Mainly through subscriptions raised among the Friends' Society, this institution of learning was founded at Lynnville in 1866. If was continued a number of years, but owing to lack of boarding places the school waned and finally in the course of a few terms closed its doors. In 1871 arrangements were perfected with the public school district by which the building they had erected just outside of town aways, was moved to the village and rented to the district. In 1875 the Friends again took possession of the property, and in the fall of that year an academic course was opened up, with an attendance of about eighty-five students, which number, at the end of the fifth week, had increased to one hundred and thirty. Prof. W. W. Gregg and N. Rosenberger were the teachers at the beginning, and such was the rush of students that the services of Miss Cynthia Macy and Miss Gregg became necessary. After about one year of such prosperity, Professor Gregg left the school. Another principal, from Indiana, taught a while and then the school ceased to be.
The building was a frame structure, two stories high, well adapted for schoolwork. Later the building became a part of the Friends' Church.
HAZEL DELL ACADEMY AND ITS FOUNDER, PROF. DARIUS THOMAS
By J. H. Fugard
This institution was located at Newton, and occupies an important place in the educational history of Jasper County. It was a private school founded by Prof. Darius Thomas, A. M., in 1856, and was owned and conducted by him fur nearly a third of a century. He then disposed of it to Prof. G. W. Wormley, a former pupil, who removed it to a new location, and changed it into the Newton Normal College.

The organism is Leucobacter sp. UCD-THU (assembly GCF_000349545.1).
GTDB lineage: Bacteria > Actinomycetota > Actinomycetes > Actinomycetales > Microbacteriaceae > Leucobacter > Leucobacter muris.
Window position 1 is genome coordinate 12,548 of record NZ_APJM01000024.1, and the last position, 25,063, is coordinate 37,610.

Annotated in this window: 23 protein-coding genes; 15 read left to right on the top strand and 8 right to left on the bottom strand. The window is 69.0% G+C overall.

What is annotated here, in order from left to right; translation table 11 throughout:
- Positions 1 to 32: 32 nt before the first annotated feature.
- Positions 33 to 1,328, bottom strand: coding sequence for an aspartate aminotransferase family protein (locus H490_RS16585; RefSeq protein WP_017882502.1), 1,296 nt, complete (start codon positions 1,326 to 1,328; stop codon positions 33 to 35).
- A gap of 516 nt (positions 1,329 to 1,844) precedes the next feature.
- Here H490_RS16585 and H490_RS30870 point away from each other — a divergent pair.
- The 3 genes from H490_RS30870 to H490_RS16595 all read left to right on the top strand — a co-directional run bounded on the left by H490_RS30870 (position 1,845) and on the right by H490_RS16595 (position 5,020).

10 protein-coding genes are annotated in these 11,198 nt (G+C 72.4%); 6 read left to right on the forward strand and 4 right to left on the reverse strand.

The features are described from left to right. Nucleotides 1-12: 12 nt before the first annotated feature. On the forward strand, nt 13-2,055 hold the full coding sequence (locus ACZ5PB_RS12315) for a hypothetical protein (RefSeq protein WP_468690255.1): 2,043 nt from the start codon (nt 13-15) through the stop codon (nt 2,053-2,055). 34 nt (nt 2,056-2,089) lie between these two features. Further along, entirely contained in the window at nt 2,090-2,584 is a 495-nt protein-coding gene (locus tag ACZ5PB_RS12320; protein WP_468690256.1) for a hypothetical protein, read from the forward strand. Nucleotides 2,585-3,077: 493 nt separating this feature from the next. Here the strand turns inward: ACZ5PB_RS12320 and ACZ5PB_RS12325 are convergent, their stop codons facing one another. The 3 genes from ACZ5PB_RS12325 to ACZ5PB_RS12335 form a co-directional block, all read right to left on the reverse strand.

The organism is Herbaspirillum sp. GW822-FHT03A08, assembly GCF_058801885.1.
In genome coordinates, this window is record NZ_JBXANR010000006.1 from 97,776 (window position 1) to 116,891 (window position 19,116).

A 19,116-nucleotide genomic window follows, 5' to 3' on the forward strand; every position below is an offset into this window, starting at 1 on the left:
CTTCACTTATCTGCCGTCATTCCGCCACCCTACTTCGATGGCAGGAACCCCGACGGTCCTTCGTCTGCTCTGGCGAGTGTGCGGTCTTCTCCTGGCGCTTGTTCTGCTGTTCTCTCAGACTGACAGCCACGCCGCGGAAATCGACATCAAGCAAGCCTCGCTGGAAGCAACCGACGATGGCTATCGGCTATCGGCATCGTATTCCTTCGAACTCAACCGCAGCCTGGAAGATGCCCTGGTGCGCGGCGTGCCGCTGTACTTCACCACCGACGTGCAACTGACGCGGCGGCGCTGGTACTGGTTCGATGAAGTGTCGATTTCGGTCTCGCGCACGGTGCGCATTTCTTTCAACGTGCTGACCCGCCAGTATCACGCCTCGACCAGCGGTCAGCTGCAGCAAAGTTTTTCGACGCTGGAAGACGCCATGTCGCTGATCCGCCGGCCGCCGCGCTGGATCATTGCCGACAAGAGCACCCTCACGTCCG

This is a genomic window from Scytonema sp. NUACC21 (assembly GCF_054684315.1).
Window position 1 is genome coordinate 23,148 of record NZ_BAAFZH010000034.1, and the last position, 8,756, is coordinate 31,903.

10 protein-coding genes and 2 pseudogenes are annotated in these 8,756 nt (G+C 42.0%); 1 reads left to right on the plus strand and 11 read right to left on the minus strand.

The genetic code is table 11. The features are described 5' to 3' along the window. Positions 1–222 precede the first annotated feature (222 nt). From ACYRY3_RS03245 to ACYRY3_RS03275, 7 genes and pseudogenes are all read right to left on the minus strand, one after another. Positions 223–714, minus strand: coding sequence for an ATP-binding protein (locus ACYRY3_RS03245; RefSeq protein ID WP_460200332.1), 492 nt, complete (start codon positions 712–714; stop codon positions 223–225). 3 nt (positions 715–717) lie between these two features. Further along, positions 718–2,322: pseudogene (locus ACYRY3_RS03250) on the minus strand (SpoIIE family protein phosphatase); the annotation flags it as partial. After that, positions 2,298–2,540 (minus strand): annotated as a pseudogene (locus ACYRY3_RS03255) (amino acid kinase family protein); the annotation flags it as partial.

At first the primary as well as the higher branches were taught. But as the public school system became mare fully developed, the primary branches were dropped, and the academy became an intermediate step between the common school and the college. At that time many colleges had a two-year preparatory course far such students as were not prepared for the regular college studies. And it is to the credit of Hazel Dell that same of its students were able to pass the required examination and enter the freshman year. And this, too, not only in Western colleges, but also in same of the older ones, such as Dartmouth, Harvard and Pennsylvania. At that time commercial colleges and normal schools were but few in number, and none nearby. But this want was here met by courses of study designed to fit young people for business or for teaching. Many received their training here, and several hundred schoolteachers were fitted for their work. More than fifteen hundred students attended the school during Professor Thomas' administration, And, as a large number of them afterwards taught in this county, it can safely be said that, directly and indirectly, several thousand of our young people received its benefits.
I once heard the veteran educator, C. D. Hipsley say that in his experience, as a teacher and principal of the Newton schools and as county superintendent, he had found that the teachers who came from this school were more uniformly successful than those from any other institution.